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I'd been searching the internet for hours and finally I've found and understood the solution of Pell's equation of the form x² - D·y² = 1.

However, I got stuck for the solution of x² - D·y² = c, where D = 20 and c = 80·k, k being any integer other than zero.

For the equation x² - 20·y² = 1, starting with [x0, y0, k0] = [5, 1, 5],

(5)² - 20·(1)² = 5

and using Bhaskara's cyclic method (derived from Brahmagupta's identity),

[x1, y1, k1] = [(m·x0 + D·y0) / k, (x0 + m·y0) / k, (m² - D) / k]

choosing m = 5 leads to the first solution as [x1, y1] = [9, 2]

composing [x1, y1] with itself leads to the second solution

[x2, y2] = [161, 36]

further composing [x1, y1] with [x2, y2] leads to the third solution

[x3, y3] = [2889, 646]

So far, so good...

Where I fail to understand is, how do I jump from the solution x² - 20·y² = 1 into x² - 20·y² = 80 or x² - 20·y² = 160 (x² - 20·y² = 80·k in general).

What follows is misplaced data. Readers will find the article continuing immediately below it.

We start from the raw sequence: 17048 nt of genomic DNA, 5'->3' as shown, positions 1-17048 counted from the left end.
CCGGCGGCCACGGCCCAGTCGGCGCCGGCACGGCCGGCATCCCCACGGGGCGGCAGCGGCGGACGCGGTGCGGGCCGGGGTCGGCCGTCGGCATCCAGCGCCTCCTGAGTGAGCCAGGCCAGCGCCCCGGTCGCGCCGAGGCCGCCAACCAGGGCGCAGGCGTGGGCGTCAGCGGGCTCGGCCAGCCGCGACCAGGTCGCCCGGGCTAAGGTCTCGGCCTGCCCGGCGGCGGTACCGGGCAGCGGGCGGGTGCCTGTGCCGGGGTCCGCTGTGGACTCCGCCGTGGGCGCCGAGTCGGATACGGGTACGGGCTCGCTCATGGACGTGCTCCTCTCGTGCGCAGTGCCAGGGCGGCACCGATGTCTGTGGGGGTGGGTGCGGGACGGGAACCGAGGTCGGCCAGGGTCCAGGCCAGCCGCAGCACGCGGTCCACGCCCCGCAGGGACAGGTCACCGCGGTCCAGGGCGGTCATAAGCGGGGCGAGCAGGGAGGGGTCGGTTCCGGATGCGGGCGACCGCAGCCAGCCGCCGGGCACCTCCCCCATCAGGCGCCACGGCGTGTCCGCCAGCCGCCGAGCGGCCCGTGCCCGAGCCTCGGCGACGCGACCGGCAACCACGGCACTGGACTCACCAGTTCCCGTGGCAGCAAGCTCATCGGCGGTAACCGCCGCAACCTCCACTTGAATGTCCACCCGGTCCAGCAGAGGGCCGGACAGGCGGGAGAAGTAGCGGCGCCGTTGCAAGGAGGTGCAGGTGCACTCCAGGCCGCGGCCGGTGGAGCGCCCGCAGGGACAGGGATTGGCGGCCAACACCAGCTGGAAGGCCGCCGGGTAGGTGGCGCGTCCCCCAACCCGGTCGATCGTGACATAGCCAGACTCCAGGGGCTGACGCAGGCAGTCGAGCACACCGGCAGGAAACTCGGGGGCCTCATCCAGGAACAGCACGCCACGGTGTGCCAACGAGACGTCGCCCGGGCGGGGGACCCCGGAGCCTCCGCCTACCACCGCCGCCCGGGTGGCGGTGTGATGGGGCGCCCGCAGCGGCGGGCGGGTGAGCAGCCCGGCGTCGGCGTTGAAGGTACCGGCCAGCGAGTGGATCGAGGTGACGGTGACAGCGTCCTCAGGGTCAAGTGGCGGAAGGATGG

Can anybody explain in short? Any helpful internet link would be sufficient and would be appreciated as well.

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    $\begingroup$ Have you read the Mathworld article? In particular, it points out that $x^2-D y^2=c$ has a solution for $|c|<\sqrt{D}$ if and only if $c=p_n^2-Dq_n^2$ where $p_n$ and $q_n$ are the numerator and denominator of a continued fraction convergent to $\sqrt{D}$. It states that if $|c|>\sqrt{D}$ the procedure is more complicated, and gives a reference. $\endgroup$ – rogerl Feb 1 '17 at 22:52
  • $\begingroup$ You didn't have to search the internet, though it can be useful. just search this site and especially answers by Will Jagy. If you want to find his answers, just go to his profile page and look them up. $\endgroup$ – user25406 Feb 2 '17 at 0:45

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